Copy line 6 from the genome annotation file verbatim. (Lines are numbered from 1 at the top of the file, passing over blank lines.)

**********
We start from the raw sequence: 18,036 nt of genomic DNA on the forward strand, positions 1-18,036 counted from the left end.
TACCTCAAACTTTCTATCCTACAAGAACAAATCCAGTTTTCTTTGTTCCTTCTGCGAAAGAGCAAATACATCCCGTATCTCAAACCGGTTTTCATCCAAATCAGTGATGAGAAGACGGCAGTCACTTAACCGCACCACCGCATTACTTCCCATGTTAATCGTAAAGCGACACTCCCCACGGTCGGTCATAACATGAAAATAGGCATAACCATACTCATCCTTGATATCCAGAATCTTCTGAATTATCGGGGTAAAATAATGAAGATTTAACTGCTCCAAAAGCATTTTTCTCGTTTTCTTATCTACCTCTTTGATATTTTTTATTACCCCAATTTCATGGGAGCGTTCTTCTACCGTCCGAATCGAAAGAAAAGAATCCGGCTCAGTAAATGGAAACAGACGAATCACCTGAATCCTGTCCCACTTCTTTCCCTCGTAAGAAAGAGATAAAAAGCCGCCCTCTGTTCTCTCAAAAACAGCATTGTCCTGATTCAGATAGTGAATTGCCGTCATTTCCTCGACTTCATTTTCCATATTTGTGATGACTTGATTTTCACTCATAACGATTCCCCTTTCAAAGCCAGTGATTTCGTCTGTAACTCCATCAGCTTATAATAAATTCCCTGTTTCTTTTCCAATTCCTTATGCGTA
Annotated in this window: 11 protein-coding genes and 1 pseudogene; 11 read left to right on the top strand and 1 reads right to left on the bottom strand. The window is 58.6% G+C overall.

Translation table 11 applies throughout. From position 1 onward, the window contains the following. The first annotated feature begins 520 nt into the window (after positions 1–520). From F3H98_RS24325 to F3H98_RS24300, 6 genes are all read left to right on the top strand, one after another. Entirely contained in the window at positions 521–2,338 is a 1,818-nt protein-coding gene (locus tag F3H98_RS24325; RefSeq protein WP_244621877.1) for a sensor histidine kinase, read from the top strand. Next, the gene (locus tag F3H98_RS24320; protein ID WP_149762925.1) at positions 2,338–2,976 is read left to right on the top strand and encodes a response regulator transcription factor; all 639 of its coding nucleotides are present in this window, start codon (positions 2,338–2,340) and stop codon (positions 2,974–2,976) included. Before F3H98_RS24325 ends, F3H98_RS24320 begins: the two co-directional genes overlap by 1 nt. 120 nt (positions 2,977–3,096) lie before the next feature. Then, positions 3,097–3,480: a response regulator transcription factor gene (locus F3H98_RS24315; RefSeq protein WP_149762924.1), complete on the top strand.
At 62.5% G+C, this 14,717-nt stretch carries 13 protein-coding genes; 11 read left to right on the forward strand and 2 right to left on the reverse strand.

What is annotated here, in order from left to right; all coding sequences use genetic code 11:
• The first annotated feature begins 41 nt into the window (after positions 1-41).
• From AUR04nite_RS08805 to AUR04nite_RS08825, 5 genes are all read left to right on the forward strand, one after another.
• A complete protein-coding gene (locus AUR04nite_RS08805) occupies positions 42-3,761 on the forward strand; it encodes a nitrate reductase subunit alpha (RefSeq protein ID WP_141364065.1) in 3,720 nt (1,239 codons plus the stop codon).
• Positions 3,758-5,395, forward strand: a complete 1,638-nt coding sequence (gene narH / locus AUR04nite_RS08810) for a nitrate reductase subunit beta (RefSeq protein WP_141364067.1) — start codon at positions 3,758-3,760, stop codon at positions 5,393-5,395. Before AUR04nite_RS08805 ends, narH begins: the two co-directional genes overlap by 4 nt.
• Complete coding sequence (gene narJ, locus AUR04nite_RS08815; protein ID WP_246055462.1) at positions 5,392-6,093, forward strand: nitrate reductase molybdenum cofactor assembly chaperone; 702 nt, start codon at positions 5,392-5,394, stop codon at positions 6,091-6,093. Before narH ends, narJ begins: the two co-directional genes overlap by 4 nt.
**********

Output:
What is annotated here, in order from left to right; all coding sequences use genetic code 11: